Landlords cannot let space for a paltry £1 in some of the most distressed towns in the UK due to the burden of business rates, MPs were told last week.
Leading industry figures recently gave evidence to MPs on the BIS select committee, which is holding an inquiry into government support for the retail sector.
Mark Williams, chairman of the Distressed Town Centre Taskforce, said the government’s decision to delay the rates revaluation until 2017 had impacted the sector in “quite a catastrophic way”.
“It is not even a question of the landlord dropping the rent. They can drop it to nothing and they still cannot let it, so clearly rates have got to a position where it is unfair,” he said.
“You now have this ridiculous situation where the most distressed towns, such as Bromsgrove, are supporting Bond Street, Walsall supporting the West End.”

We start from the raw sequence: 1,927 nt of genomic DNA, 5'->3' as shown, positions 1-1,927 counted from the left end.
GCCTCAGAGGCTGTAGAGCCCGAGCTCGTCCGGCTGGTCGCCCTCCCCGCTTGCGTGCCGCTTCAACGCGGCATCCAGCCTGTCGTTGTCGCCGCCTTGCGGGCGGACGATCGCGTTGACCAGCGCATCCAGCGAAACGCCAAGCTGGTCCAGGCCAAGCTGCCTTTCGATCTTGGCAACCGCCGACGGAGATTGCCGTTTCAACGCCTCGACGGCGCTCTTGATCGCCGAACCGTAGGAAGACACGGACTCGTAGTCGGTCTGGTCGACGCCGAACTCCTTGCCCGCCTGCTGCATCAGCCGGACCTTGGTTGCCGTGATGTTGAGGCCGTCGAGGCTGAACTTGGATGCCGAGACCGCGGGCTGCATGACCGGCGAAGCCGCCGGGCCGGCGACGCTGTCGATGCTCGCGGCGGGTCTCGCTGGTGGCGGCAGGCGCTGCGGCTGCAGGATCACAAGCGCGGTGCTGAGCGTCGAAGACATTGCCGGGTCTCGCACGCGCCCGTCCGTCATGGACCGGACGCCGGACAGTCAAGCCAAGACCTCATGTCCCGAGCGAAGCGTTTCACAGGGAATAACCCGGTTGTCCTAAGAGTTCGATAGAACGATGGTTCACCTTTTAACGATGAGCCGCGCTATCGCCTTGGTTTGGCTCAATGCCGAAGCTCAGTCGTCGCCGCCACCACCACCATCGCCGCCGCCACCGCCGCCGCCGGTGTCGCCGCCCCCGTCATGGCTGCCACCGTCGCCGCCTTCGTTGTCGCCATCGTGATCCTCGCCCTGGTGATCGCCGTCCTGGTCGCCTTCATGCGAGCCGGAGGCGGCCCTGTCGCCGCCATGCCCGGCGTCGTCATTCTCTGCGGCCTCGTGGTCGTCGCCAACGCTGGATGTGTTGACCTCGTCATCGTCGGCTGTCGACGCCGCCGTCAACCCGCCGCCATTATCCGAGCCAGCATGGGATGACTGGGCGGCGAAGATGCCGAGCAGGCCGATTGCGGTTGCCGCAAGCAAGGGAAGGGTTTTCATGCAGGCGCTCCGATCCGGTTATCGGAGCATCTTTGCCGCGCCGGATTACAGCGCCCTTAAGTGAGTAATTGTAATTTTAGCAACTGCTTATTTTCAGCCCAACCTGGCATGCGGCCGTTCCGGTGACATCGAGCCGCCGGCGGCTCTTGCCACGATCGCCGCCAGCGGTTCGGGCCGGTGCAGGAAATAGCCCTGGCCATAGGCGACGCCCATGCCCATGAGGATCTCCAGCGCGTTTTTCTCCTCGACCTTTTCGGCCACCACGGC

Williams added that he was unaware of anyone who had asked for the revaluation delay. “I am not aware that even the supermarkets, the beneficiaries, have asked for it,” he said.
Association of Convenience Stores chairman and independent retailer Jonathan James said it was easy to lose sight of the reality of this year’s 2.6% rates rise.
“If you take one of my stores, two years ago I was paying £56,000 a year rates. This year it is £63,000 a year,” he said. “That is a staggering figure. In the largest recession we have had in living memory suddenly I have to find another £7,000 for no better service and nothing different.”
Committee member and Worcester MP Robin Walker responded: “That is something all of us will recognise from our constituencies, with businesses that will have come to see us.”